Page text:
Editorial: Antimicrobial Peptides - Interaction with Membrane Lipids and Proteins
- Bacterial Cell Biology, Swammerdam Institute for Life Sciences, University of Amsterdam, Amsterdam, Netherlands
Editorial on the Research Topic
Antimicrobial Peptides - Interaction with Membrane Lipids and Proteins
Antimicrobial peptides (AMPs) are a natural class of antibiotics that are present in all domains of life (Hancock and Chapple, 1999). AMPs are part of the innate immune system and possess not only antibacterial but also antiviral, antifungal, antiparasitic, and anticancer activity and often exhibit immune-modulatory properties (Zasloff, 2002). There is astonishingly little resistance to these ancient antibiotic molecules (Yeaman and Yount, 2003), despite the fact that they occur in virtually all organisms and already exist for hundreds of millions of years (Lehrer, 2013). Therefore, AMPs are considered a key weapon in fighting antibiotic-resistant pathogens (Brogden and Brogden, 2011).
One reason for this remarkable insensitivity to the buildup of resistance is that many AMPs target the cell envelope, i.e., either the cytoplasmic or outer membrane, or the peptidoglycan cell wall (Brogden, 2005). These are very complex and essential structures, which cannot easily change without substantial loss of function (Hurdle et al., 2011). Another reason is that by targeting the cytoplasmic membrane, AMPs disturb multiple processes simultaneously. E.g., the cellular response to aurein peptides showed upregulation of membrane and cell wall stress responses, fatty acid and membrane synthesis, central carbon metabolism, motility, and chemotaxis (Wenzel et al., 2015), and it has been demonstrated that inhibition of membrane function also affects metabolic pathways due to energy depletion (Spindler et al., 2011).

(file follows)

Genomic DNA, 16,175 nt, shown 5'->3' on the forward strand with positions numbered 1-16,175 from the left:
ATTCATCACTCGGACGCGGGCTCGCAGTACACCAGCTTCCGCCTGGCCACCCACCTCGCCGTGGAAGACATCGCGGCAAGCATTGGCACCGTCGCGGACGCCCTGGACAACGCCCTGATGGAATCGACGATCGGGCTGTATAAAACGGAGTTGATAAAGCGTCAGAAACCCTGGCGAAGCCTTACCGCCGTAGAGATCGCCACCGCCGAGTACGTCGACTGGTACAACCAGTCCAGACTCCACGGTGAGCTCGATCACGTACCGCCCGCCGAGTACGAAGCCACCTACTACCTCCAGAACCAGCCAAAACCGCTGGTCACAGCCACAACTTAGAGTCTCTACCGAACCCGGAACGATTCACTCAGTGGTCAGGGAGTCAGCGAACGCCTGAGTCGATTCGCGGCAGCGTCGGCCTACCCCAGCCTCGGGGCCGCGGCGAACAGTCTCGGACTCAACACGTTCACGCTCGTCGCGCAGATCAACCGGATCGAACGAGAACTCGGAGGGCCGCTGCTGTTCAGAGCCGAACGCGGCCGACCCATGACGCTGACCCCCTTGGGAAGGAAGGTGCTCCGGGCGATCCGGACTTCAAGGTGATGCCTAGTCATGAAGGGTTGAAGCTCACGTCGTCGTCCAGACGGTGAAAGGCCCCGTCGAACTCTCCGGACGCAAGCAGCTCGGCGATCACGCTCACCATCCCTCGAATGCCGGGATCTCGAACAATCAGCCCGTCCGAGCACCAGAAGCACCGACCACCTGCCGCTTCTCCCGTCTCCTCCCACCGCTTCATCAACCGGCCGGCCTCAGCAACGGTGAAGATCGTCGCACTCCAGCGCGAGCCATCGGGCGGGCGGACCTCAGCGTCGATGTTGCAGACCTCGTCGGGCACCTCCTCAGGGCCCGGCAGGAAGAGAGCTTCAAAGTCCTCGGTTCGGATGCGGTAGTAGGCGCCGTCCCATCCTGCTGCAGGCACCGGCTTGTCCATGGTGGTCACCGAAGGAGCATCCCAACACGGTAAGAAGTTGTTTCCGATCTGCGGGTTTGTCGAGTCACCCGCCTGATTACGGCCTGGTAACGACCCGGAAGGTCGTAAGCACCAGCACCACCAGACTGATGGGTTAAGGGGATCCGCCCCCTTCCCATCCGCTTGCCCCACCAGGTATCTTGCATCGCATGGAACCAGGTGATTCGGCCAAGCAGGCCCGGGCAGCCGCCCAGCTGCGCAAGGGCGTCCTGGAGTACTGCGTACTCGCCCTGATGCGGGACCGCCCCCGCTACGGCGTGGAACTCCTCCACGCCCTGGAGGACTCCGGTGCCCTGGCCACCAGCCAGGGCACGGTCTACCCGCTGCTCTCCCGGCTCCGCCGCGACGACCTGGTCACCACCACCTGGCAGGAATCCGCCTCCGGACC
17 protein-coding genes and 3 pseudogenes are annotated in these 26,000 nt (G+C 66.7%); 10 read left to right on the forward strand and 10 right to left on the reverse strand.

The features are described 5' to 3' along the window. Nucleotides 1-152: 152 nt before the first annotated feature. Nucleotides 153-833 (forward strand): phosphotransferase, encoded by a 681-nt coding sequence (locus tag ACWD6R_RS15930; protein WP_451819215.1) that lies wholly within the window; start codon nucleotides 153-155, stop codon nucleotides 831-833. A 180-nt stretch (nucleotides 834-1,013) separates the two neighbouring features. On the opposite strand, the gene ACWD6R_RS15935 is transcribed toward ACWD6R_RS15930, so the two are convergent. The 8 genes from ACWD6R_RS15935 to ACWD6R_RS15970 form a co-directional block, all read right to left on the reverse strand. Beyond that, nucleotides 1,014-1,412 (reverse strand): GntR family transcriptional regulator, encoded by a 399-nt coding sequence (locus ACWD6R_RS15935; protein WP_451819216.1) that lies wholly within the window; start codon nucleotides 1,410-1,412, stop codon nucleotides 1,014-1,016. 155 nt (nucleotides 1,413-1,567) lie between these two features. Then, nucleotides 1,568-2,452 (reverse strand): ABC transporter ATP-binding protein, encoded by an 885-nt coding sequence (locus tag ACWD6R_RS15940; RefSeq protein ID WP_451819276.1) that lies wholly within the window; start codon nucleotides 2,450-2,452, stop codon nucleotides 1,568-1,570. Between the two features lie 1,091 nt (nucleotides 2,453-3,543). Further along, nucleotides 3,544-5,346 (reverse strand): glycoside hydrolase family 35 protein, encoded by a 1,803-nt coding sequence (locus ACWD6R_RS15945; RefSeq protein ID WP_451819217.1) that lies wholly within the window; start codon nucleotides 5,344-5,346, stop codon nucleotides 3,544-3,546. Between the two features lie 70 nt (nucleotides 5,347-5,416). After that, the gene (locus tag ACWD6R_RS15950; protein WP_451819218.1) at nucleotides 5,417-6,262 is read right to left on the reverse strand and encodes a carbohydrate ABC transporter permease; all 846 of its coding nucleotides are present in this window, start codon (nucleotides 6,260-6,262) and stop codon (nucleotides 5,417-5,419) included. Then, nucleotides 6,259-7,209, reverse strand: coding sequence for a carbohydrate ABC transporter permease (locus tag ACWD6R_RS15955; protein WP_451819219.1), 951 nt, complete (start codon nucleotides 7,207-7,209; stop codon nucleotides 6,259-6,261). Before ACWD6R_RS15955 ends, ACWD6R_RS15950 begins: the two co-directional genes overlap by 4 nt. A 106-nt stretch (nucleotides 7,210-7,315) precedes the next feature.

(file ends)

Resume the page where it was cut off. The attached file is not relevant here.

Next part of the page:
The vast majority of mode of action studies on AMPs has focused on their interaction with model membranes resulting in a multitude of models to explain the formation of membrane pores (Yeaman and Yount, 2003). While the “barrel-stave” (Melo et al., 2009), “toroidal pore” (van't Hof et al., 2001) or “carpet models” (Steiner et al., 1988) provide insight into interaction of amphipathic α-helical peptides with lipid bilayers, the “molecular electroporation” (Miteva et al., 1999), “sinking raft” (Pokorny et al., 2002), “interfacial activity” (Wimley, 2010), and “lipocentric pore formation” (Fuertes et al., 2011) models are more applicable for small, unstructured, or compact peptides that are unable to span the lipid bilayer to form a pore directly. However, there is increasing evidence that many peptides are not forming pores in bacteria at all and that the membrane disruption observed in vitro is only part of the picture (Scheinpflug et al., 2015). The hexapeptide RWRWRW-NH2 was shown to inhibit cell wall synthesis and respiration by displacing involved proteins from the membrane (Wenzel et al., 2014), and the last resort lipopeptide antibiotic daptomycin was found to insert into fluid membrane microdomains and delocalize phospholipid and cell wall synthesis enzymes (Müller et al., 2016). Thus, in order to thoroughly understand the mechanisms of action of AMPs, it is necessary to view biological membranes as a whole, including membrane organization and protein localization. The articles in this collection cover studies on AMP interaction with membrane components both in vitro and in vivo as well as boosting AMP activity and evaluating their cytotoxicity.